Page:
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The geochemistry of upland ponds, Taylor Valley, Antarctica

Published online by Cambridge University Press:  23 September 2011

W. Berry Lyons*
Byrd Polar Research Center, The Ohio State University, Columbus, OH 43210-1002, USA School of Earth Sciences, The Ohio State University, Columbus, OH 43210-1002, USA
Kathleen A. Welch
Byrd Polar Research Center, The Ohio State University, Columbus, OH 43210-1002, USA
Christopher B. Gardner
Byrd Polar Research Center, The Ohio State University, Columbus, OH 43210-1002, USA School of Earth Sciences, The Ohio State University, Columbus, OH 43210-1002, USA
Chris Jaros
INSTAAR, University of Colorado, Boulder, CO 80309, USA
Daryl L. Moorhead
Department of Earth, Ecological and Environmental Sciences, University of Toledo, Toledo, OH 43606, USA
Jennifer L. Knoepfle
Department of Earth and Environmental Sciences, University of Illinois at Chicago, Chicago, IL 60607, USA
Peter T. Doran
Department of Earth and Environmental Sciences, University of Illinois at Chicago, Chicago, IL 60607, USA


The McMurdo Dry Valleys of Antarctica are the largest ice-free region on the continent. These valleys contain numerous water bodies that receive seasonal melt from glaciers. For forty years, research emphasis has been placed on the larger water bodies, the permanent ice-covered lakes. We present results from the first study describing the geochemistry of ponds in the higher elevations of Taylor Valley. Unlike the lakes at lower elevations, the landscape on which these ponds lie is among the oldest in Taylor Valley. These upland ponds wax and wane in size depending on the local climatic conditions, and their ionic concentrations and isotopic composition vary annually depending on the amount of meltwater generated and their hydrologic connectivity. This study evaluates the impact of changes in summer climate on the chemistry of these ponds. Although pond chemistry reflects the initial meltwater chemistry, dissolution and chemical weathering within the stream channels, and possibly permafrost fluid input, the primary control is the dilution effect of glacier melt during warmer summers. These processes lead to differences in solute concentrations and ionic ratios between ponds, despite their nearby proximity. The change in size of these ponds over time has important consequences on their geochemical behaviour and potential to provide water and solutes to the subsurface.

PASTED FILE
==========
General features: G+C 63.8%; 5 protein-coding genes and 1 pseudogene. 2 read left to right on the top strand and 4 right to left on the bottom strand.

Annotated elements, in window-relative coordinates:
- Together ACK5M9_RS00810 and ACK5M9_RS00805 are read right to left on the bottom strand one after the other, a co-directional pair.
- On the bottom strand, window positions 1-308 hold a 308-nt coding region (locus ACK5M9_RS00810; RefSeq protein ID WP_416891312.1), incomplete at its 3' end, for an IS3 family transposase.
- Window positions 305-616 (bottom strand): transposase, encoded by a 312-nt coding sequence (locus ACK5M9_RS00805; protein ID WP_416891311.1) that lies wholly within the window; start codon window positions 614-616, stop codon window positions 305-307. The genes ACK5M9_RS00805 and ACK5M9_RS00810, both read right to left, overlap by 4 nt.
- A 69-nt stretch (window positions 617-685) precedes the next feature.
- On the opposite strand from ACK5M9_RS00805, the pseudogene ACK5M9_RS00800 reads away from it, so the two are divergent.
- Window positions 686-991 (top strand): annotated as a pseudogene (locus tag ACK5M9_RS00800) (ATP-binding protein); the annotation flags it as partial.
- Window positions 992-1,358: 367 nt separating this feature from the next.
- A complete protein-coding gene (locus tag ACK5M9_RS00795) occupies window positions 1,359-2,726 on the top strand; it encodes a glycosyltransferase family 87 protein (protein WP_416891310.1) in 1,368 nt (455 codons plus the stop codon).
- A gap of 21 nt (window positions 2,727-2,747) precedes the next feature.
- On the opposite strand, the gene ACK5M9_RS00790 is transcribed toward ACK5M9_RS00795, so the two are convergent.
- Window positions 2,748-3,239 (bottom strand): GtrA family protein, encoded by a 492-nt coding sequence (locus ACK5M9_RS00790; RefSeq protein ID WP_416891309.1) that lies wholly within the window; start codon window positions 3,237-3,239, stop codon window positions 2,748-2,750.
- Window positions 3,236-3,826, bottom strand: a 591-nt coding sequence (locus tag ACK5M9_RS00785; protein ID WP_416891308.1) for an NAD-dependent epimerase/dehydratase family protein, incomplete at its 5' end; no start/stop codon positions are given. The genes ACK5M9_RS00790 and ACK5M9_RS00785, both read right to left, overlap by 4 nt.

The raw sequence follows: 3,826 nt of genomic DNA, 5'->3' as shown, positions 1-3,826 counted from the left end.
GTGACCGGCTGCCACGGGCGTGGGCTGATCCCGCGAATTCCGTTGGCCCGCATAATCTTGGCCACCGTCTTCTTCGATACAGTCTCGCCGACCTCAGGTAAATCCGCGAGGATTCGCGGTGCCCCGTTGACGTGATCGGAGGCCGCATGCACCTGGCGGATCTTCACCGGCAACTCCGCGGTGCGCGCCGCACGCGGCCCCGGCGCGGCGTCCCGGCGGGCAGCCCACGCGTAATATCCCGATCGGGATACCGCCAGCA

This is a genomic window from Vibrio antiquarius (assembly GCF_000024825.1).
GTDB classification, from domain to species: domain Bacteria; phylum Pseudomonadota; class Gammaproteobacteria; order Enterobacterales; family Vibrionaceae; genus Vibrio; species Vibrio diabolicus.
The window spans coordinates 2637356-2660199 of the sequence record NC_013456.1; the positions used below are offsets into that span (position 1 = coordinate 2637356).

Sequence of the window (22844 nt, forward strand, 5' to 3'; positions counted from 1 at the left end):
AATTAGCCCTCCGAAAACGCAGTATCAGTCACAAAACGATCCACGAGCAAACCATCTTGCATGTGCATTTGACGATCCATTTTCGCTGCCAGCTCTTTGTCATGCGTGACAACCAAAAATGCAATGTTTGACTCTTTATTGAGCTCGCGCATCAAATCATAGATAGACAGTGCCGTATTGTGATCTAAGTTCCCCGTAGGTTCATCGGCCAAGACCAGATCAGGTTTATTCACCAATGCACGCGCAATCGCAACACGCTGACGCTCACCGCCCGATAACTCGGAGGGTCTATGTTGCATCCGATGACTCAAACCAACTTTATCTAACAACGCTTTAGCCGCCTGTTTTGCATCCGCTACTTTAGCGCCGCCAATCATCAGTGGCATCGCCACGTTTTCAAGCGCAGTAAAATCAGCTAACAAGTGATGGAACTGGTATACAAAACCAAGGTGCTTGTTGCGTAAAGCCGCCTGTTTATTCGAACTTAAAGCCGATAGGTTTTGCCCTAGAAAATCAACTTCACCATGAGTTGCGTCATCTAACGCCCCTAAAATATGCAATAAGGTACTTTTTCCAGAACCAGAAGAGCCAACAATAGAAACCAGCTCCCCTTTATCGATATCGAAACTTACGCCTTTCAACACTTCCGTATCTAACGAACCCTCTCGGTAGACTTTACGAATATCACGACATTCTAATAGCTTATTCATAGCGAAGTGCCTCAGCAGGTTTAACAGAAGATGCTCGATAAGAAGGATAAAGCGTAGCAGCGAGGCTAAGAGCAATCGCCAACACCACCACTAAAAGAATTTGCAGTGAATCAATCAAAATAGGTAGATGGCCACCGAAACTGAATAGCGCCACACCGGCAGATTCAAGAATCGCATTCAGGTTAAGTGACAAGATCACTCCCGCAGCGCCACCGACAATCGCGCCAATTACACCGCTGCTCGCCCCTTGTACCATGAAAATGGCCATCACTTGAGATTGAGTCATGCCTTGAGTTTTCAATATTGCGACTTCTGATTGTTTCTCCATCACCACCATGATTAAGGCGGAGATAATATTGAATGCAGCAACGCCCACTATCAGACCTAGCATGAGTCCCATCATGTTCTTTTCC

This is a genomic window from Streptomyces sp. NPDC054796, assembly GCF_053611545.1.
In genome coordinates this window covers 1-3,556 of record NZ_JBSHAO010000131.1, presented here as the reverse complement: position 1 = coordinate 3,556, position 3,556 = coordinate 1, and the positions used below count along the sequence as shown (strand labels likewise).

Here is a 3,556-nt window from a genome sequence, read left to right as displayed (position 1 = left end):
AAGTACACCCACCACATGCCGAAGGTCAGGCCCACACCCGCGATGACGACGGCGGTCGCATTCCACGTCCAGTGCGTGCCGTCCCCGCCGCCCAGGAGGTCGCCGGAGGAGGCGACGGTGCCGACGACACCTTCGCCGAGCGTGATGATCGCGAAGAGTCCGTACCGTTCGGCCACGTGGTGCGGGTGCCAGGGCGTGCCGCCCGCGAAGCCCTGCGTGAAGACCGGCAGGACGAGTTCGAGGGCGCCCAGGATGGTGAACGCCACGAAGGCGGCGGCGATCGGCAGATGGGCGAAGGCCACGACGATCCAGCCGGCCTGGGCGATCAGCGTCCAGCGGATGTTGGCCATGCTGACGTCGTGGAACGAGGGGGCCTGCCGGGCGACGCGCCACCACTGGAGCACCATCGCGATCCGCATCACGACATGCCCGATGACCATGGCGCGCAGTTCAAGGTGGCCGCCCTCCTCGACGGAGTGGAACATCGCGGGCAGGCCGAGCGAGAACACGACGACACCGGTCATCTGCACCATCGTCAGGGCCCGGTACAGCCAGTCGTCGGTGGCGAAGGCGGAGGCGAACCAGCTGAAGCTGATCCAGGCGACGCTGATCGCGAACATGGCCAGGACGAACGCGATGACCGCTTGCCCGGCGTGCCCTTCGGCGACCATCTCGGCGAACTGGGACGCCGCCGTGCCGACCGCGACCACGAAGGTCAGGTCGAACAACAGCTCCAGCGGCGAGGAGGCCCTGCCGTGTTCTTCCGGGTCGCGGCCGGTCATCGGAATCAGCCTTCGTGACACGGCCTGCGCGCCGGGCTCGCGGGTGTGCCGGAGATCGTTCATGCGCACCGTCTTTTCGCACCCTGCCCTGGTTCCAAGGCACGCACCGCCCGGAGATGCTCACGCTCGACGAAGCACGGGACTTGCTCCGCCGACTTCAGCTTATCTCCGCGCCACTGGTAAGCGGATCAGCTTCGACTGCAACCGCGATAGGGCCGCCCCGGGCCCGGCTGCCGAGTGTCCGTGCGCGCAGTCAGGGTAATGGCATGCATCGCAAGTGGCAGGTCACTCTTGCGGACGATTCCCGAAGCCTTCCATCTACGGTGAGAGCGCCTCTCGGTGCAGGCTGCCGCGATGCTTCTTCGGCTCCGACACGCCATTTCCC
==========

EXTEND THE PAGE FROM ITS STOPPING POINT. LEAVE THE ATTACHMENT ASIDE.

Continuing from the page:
Biological Sciences
Copyright © Antarctic Science Ltd 2011

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